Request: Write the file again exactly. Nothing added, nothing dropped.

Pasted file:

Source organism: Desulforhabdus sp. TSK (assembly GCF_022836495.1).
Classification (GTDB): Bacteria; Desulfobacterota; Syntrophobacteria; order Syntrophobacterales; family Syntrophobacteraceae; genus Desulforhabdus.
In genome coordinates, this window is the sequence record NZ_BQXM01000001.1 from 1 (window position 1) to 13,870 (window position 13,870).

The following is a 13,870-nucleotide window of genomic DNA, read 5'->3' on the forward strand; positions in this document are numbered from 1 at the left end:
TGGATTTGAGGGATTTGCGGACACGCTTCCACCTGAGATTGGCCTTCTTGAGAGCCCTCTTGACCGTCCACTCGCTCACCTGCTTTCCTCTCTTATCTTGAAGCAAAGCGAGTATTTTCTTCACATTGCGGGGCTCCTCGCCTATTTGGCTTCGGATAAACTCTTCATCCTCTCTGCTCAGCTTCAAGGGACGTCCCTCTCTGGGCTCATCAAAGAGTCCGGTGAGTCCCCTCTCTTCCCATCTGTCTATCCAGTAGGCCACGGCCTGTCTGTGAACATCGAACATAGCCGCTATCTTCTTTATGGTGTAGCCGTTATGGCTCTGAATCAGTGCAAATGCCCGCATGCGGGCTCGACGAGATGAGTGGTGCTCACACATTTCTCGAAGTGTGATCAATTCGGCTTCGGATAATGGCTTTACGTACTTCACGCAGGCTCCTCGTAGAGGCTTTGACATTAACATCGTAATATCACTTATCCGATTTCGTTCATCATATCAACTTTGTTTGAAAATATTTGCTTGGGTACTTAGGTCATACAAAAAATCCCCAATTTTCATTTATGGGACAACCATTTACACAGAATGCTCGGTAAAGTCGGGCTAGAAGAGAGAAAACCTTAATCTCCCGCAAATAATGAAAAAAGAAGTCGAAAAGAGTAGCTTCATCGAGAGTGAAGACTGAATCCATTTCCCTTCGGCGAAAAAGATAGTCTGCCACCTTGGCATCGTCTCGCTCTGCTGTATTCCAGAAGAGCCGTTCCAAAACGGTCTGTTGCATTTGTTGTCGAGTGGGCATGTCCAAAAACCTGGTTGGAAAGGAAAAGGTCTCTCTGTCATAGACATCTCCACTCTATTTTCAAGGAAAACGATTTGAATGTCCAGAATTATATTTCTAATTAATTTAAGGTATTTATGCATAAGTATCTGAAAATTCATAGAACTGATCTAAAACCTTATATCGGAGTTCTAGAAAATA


Source organism: Desulforhabdus sp. TSK (assembly GCF_022836495.1).
Classification (GTDB): Bacteria; Desulfobacterota; Syntrophobacteria; order Syntrophobacterales; family Syntrophobacteraceae; genus Desulforhabdus.
In genome coordinates, this window is the sequence record NZ_BQXM01000001.1 from 1 (window position 1) to 13,870 (window position 13,870).

The following is a 13,870-nucleotide window of genomic DNA, read 5'->3' on the forward strand; positions in this document are numbered from 1 at the left end:
TGGATTTGAGGGATTTGCGGACACGCTTCCACCTGAGATTGGCCTTCTTGAGAGCCCTCTTGACCGTCCACTCGCTCACCTGCTTTCCTCTCTTATCTTGAAGCAAAGCGAGTATTTTCTTCACATTGCGGGGCTCCTCGCCTATTTGGCTTCGGATAAACTCTTCATCCTCTCTGCTCAGCTTCAAGGGACGTCCCTCTCTGGGCTCATCAAAGAGTCCGGTGAGTCCCCTCTCTTCCCATCTGTCTATCCAGTAGGCCACGGCCTGTCTGTGAACATCGAACATAGCCGCTATCTTCTTTATGGTGTAGCCGTTATGGCTCTGAATCAGTGCAAATGCCCGCATGCGGGCTCGACGAGATGAGTGGTGCTCACACATTTCTCGAAGTGTGATCAATTCGGCTTCGGATAATGGCTTTACGTACTTCACGCAGGCTCCTCGTAGAGGCTTTGACATTAACATCGTAATATCACTTATCCGATTTCGTTCATCATATCAACTTTGTTTGAAAATATTTGCTTGGGTACTTAGGTCATACAAAAAATCCCCAATTTTCATTTATGGGACAACCATTTACACAGAATGCTCGGTAAAGTCGGGCTAGAAGAGAGAAAACCTTAATCTCCCGCAAATAATGAAAAAAGAAGTCGAAAAGAGTAGCTTCATCGAGAGTGAAGACTGAATCCATTTCCCTTCGGCGAAAAAGATAGTCTGCCACCTTGGCATCGTCTCGCTCTGCTGTATTCCAGAAGAGCCGTTCCAAAACGGTCTGTTGCATTTGTTGTCGAGTGGGCATGTCCAAAAACCTGGTTGGAAAGGAAAAGGTCTCTCTGTCATAGACATCTCCACTCTATTTTCAAGGAAAACGATTTGAATGTCCAGAATTATATTTCTAATTAATTTAAGGTATTTATGCATAAGTATCTGAAAATTCATAGAACTGATCTAAAACCTTATATCGGAGTTCTAGAAAATA